At the time, anthrax attacks were terrorizing the United States and rumors of another 9/11, involving either a dirty bomb or a nuclear one, were starting to circulate. So Spann and Tyson wanted to gather whatever intelligence they could from the prisoners — despite the dangers.
Tyson reveled in the work, Harnden writes, “using all his languages and cultural expertise to begin to answer the riddle of who [the prisoners] were and what their connection might be to foreign plots.” He thought, “This is the smorgasbord — the al Qaeda buffet.”
Spann just wanted to gather intel, but as he interrogated prisoners the captives revolted, swarming him. He shot some in self-defense but was eventually overwhelmed, buried under the bodies of the prisoners who killed him with his own gun.
Tyson fought his way to freedom — killing somewhere between 12 and 40 men along the way — but Spann, 32, became the first American combatant to die in Afghanistan.
“Thousands had died on 9/11, and hundreds of Afghans had been killed in the weeks of fighting since then,” Harnden writes. “But this was the first casualty for America on a new, global battlefield.”
Mike Spann was buried at Arlington National Cemetery on Dec. 10, 2001. His widow Shannon Spann gave the eulogy.
“Mike is a hero not for the way that he died,” she said, “but rather because of the way he lived. Mike was prepared to give his life in Afghanistan, because he already gave his life every day to us at home.”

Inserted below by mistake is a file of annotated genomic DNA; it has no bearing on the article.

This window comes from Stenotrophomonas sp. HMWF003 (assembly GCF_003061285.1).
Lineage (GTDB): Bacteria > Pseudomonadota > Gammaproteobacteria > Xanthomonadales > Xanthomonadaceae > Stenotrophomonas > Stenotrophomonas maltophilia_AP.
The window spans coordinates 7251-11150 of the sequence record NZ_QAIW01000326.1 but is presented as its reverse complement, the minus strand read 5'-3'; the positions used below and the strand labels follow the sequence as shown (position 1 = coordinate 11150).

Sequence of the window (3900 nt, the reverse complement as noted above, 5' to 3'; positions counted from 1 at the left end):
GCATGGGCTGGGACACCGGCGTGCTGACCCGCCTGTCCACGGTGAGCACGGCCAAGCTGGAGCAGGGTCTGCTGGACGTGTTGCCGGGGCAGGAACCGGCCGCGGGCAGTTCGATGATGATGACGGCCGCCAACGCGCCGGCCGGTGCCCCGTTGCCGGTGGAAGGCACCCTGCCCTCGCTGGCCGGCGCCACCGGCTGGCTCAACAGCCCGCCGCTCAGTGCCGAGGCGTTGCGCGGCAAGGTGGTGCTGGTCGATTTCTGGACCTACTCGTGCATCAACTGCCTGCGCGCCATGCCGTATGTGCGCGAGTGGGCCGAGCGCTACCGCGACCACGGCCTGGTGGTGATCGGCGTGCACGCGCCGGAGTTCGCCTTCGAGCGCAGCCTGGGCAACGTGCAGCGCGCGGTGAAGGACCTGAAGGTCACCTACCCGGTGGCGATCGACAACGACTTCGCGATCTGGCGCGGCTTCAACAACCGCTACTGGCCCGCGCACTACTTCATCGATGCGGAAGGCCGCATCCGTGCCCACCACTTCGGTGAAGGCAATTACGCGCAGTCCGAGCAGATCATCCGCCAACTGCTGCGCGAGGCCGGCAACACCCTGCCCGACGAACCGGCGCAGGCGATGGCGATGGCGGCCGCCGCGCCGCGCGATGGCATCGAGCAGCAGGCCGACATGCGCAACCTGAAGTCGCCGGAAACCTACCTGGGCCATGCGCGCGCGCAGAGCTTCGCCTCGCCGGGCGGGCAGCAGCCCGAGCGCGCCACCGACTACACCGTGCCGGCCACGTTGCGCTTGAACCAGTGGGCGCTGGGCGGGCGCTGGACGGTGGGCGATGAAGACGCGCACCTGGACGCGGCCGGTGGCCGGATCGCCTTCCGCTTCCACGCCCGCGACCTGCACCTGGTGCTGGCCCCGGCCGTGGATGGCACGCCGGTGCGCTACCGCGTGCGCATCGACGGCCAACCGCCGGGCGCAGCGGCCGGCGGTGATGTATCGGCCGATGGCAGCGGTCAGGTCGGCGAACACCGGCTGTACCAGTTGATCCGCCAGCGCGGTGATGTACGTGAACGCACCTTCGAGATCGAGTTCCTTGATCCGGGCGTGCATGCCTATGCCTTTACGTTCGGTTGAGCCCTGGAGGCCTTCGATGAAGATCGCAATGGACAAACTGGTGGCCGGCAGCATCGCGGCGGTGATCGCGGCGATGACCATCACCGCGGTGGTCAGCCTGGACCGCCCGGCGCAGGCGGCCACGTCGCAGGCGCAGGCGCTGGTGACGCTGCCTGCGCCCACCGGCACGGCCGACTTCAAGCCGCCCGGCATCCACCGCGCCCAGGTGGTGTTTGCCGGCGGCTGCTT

Into his casket, Spann’s daughter Alison slipped a note, which read:
Thank you, Daddy, for making the world a better place. Everybody’s so proud of you — especially me.
No other member of Team Alpha was killed on that mission, and with the Taliban’s surrender the group disbanded and returned to their various posts. And yet, on the day of Spann’s death, the US government had already begun negotiations to implement what Harnden calls an “American solution” to Afghanistan’s problems, with a caretaker government and huge American military bases at Bagram and Kandahar. It was a plan that would keep the United States in the country for two more decades until its abrupt and botched pullout this summer.
Today, 20 years after Team Alpha’s triumph, David Tyson, 60, is a retired spy living in Virginia. He finds President Biden’s decision to abandon Afghanistan and the allies he fought alongside “shameful.”
He still visits Spann’s grave at least once a year and tries to “revel” in the beauty of the world, such as a small beetle on an oak leaf in the Virginia woods.
“He feels an emotional pull to such things,” Harnden writes, “because he has seen so much ugliness.”